The Terrible Itch That Can’t be Scratched

It’s been a while since my last post, first of the new year actually (so Happy New Year folks!) so I thought I would post something quickly on what I’ve been up to.

The reason for the lack of blogging is simply because I haven’t actually finished anything! I’ve done plenty of work, but for various reasons nothing is in a state where I can declare it to be done. Frightfully frustrating for someone with a little OCD.

One thing I did finish was a training event which I delivered for Careers, on Prezi, which I really enjoyed and I received some really nice feedback from them. I’ve also acquired a Thunderbolt to HDMI adaptor to get the Oculus Rift hooked up to one of our Macs, but haven’t had time to get it set up yet. I have nearly completed two Storyline presentations, a very comprehensive learning unit on the Bribery Act which will be the largest and richest piece of learning material I will have produced to date, and another short video for Careers. Both of these are with their respective project owners at the moment for approval and feedback. Prep work for the second semester of Technology Bytes is well under way, but again not quite finished yet due to a room booking problem, and finally I have had a very productive meeting with an academic today about developing a progress bar widget to use in course sites, similar to what Future Learn have. It will be tricker for us to implement as it will need to be dynamic to accommodate changes to course materials as time goes on, but not an insurmountable challenge.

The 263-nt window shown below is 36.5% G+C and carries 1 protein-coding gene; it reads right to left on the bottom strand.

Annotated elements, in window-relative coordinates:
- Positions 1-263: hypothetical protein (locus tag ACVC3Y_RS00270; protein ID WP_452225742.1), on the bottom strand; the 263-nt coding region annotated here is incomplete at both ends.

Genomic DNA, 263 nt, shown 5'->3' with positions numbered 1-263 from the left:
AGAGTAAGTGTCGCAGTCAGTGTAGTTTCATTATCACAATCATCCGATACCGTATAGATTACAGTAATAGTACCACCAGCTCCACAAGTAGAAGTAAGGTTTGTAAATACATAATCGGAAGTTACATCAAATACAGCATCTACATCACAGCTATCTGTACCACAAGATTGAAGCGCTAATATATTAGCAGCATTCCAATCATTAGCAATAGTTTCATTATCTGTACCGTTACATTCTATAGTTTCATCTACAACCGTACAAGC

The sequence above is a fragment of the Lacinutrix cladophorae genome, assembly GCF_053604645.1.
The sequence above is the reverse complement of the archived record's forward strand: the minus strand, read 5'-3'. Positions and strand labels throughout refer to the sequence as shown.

Technology Bytes, Semester 1

Back in late September / early October I was asked by a colleague in our Academic Development Unit to develop a series of sessions on learning technology to plug into their CPD plan, the result was Technology Bytes! Six sessions running every week starting in late October covering:

  • SunSpace and ClassLive
  • Solar (Equella) and Articulate Storyline
  • Turnitin and Prezi
  • ePortfolio (Mahara) and Thing Link
  • Streaming Service (Helix Media Library) and PowToon
  • SMART Boards and Audio / Video Feedback and Marking

My intention had been for each session to briefly demonstrate one of the University’s core learning technology tools alongside something new, funky and maybe even just a little bit sexy, then to have a discussion on what has been demonstrated and an open Q&A. Once the sessions were going however, I quickly learned that our academic community were expecting more formal planned training which went into depth on each topic.

Now, as I am busy planning the second series to run throughout semester 2, this is a key lesson which I am taking on board and will stick to one system or tool in each session, but will be including a dedicated session on external presentation tools which will cover Storyline, Prezi, PowToon and Thing Link together, and another new one dedicated to mobile apps. Audio and video feedback and marking I want to expand out to a session on its own as there is a great deal of potential here to enhance the student experience and some of the work I have seen where this has been used has had fantastic results.

A further improvement which I will be making is to re-word the titles and descriptions to bring the pedagogy to the fore, rather than the tool itself, in an attempt to reach more people and increase participation in the sessions.

I am reliably informed that the programme as a whole has been very well received by ‘higher-ups’ and that they feature prominently in all of the new Faculty development plans, with strong encouragement for staff to attend. Very encouraging.

A Response to ‘What is a Learning Technologist?’

I recently stumbled upon Sheila MacNeil’s blog post asking for thoughts on what characteristics distinguish a Learning Technologist for a new #EdTechBook, by way of a discussion on the ALT Members Mailing List, and thought that I would share my own experience.